At some point we need to start worrying about Donald Trump.
It’s all too easy to look back at history from a distance with scorn. Why on earth did so many people in the 1930s not see what was going on in Germany? Why did the United Kingdom do political deals with the man who would later flatten London and commit the greatest war crimes the world has ever seen? How foolish they must have been! How nieave! We would never make those mistakes today! We’re smarter than that now!
Look around people. The rhetoric and language that Donald Trump uses to demonise an entire people based on their religion is exactly the same as that which was used against the Jewish population in the 1930s. The Jews were used as a political scapegoat for the financial and political troubles that Germany found itself in. They were blamed for destabilising the economy, for conspiring against the German people and for making Germany weak and powerless. These accusations weren’t made overnight: they were built up over the span of a decade and numerous electoral cycles. They became so commonplace that people started to believe that parts of them might actually be true. And then they were true. They were accepted. The party that made them were voted into power. Three times.
Donald Trump claims there is a Muslim conspiracy against the United States. He says that they have made America weak on the World stage. He would ban them from coming to America. He bellows that Mexicans are destabilising the economy through immigration and are responsible for a fair proportion of the crime across the great land of the free. This rhetoric, these fantasies, are striking a chord. They are repeated endlessly by a media organisation obsessed with celebrity and the ‘shock factor’. People start to think that maybe there is some truth in these paranoid delusions.
And the rest of the World looks on with a mix of disbelief and mirth.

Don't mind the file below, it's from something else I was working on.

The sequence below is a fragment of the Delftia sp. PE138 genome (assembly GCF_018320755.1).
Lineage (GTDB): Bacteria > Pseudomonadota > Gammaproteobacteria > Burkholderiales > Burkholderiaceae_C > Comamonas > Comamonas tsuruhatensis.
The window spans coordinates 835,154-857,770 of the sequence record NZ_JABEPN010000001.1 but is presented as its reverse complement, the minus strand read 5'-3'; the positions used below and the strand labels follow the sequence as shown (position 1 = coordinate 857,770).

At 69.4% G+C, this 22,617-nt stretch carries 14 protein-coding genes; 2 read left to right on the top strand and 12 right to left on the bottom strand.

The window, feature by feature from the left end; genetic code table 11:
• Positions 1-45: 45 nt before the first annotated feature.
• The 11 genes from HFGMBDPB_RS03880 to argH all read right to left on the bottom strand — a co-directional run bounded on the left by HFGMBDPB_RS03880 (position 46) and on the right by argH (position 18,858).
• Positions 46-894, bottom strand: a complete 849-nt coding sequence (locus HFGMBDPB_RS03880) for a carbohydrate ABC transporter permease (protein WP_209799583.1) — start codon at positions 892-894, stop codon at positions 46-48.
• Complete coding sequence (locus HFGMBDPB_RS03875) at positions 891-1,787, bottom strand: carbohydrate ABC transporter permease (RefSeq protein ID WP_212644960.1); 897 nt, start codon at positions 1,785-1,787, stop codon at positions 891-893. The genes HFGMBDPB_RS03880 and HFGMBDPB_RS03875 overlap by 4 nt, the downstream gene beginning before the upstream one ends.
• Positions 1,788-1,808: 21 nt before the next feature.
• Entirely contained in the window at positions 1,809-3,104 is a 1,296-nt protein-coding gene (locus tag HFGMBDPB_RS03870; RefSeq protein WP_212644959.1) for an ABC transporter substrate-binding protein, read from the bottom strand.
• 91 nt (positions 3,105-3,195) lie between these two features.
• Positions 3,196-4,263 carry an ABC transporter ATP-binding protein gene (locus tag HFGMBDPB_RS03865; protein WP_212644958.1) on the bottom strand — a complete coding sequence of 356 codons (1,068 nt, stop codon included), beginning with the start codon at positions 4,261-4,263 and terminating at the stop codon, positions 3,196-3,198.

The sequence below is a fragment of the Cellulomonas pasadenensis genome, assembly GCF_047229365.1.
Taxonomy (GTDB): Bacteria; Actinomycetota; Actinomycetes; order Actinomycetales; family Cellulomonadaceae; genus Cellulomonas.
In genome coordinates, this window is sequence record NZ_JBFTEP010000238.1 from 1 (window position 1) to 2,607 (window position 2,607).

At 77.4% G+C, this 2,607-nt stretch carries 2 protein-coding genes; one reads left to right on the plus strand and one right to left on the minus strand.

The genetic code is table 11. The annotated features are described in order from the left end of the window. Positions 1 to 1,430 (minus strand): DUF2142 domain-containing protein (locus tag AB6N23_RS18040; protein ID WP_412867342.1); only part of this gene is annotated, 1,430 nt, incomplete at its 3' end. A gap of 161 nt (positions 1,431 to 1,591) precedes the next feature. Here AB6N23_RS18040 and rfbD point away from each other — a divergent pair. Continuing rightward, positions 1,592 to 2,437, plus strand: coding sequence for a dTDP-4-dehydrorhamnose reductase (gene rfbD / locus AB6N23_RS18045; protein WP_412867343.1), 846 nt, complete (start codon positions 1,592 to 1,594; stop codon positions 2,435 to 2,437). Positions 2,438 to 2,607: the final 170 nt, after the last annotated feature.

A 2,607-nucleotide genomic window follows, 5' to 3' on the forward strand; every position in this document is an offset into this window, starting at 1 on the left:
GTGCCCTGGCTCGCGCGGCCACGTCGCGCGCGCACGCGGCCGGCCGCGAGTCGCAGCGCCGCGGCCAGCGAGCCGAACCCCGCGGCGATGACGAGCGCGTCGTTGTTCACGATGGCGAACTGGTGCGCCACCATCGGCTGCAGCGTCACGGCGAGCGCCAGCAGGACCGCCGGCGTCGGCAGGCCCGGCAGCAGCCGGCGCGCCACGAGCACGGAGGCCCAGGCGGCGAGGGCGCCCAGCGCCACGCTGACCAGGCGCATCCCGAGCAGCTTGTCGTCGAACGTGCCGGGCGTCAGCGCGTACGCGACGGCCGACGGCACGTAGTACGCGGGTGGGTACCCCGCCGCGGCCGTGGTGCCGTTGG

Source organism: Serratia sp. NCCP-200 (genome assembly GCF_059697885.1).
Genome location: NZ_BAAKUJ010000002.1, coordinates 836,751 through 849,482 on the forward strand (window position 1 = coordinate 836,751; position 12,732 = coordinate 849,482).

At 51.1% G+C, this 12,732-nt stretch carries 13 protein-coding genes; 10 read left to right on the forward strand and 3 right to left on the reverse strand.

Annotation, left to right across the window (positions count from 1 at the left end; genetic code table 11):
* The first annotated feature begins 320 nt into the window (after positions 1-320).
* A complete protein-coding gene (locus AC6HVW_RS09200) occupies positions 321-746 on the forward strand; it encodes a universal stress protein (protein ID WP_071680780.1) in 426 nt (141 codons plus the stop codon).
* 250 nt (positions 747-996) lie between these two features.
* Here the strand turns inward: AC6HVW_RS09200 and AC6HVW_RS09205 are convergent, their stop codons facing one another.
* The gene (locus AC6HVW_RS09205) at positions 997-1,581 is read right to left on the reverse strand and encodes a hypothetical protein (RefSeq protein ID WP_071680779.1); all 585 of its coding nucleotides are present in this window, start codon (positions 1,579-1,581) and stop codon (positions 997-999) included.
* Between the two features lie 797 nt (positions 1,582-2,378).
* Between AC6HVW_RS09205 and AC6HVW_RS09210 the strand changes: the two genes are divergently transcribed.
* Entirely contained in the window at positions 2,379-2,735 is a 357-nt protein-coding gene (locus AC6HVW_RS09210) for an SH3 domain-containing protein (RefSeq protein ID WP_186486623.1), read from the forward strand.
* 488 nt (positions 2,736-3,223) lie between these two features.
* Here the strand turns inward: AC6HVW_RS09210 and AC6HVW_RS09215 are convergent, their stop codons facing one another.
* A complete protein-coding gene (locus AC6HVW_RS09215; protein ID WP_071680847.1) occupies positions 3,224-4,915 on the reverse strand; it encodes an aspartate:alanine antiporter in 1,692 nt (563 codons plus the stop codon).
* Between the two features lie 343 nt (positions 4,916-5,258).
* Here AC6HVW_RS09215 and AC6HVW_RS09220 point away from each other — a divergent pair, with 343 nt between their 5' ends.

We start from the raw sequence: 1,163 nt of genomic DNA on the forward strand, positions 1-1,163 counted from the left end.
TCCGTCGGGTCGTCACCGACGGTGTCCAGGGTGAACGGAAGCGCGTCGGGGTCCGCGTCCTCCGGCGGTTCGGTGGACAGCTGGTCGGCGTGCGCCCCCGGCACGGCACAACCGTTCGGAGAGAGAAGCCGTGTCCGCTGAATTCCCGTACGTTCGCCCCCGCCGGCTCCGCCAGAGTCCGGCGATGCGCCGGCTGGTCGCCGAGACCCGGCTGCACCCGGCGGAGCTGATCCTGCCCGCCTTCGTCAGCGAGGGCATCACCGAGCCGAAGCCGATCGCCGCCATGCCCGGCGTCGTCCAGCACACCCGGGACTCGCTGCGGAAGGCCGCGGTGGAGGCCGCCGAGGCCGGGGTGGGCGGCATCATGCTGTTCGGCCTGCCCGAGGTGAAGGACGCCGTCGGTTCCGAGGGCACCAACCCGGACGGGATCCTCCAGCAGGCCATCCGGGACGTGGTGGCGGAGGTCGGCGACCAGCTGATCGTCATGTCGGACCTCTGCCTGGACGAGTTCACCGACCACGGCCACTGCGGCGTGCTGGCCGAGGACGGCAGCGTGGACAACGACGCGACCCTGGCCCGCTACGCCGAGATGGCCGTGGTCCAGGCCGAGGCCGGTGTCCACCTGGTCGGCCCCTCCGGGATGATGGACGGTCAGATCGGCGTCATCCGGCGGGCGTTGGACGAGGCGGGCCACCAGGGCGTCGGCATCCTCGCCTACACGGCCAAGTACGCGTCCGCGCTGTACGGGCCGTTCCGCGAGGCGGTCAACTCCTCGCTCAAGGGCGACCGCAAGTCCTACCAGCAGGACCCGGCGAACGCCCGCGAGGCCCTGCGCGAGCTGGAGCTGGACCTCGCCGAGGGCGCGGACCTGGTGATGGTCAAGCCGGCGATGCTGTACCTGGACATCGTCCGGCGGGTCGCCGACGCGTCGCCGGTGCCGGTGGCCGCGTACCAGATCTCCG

At some point we have to start worrying about Donald Trump.
I’ve spent a lot of time in the States and will happily vouch that the American people are amongst the most kind, generous, intelligent and helpful people you will ever meet. They are not (as they are commonly portrayed) a four-hundred million strong mob of red-necks who sit on their porches chewing tobacco and shooting passing rodents. They are a people who are constantly forging on into new areas of science, technology and the arts. They’ve driven us all into a remarkable new age of global communication and information technology. They are people just like you and me.
But they are voting for Trump.
I despair. I really do. I want to shake the population of the United States awake; to throw a bucket of water over them so they come round and tell me all about a strange dream they just had.
In a way it’s easier to write off Trump as only being supported by ‘hill-billies’. It’s scarier when you realise that his support is spread far and wide, across the northern states as much as the southern and mid-western ones.
I feel like I’m on a train that is careering off a cliff in slow-motion. When we stop humouring Trump and start treating him with the disdain that he deserves?
One thought on “Trump”
We’ve got a politician named Wilders in Holland that does this. Luckily not with the impact Trump has, but nonetheless. His repeated blaming and shaming of certain groups (Muslims and eastern Europeans) start to make people believe that they are the root of all problems. And here too highly educated people vote for him. Some people claim that he doesn’t do any damage because he isn’t in power, but he is hurting the relationships with other countries, which is inconvenient when trade and tourism are your main incomes. Holland is losing goodwill because of his ‘antics’ and it will be hard to gain it back. Only consolation is that he will never have the chance of governing the biggest army in the world even if he did get into power.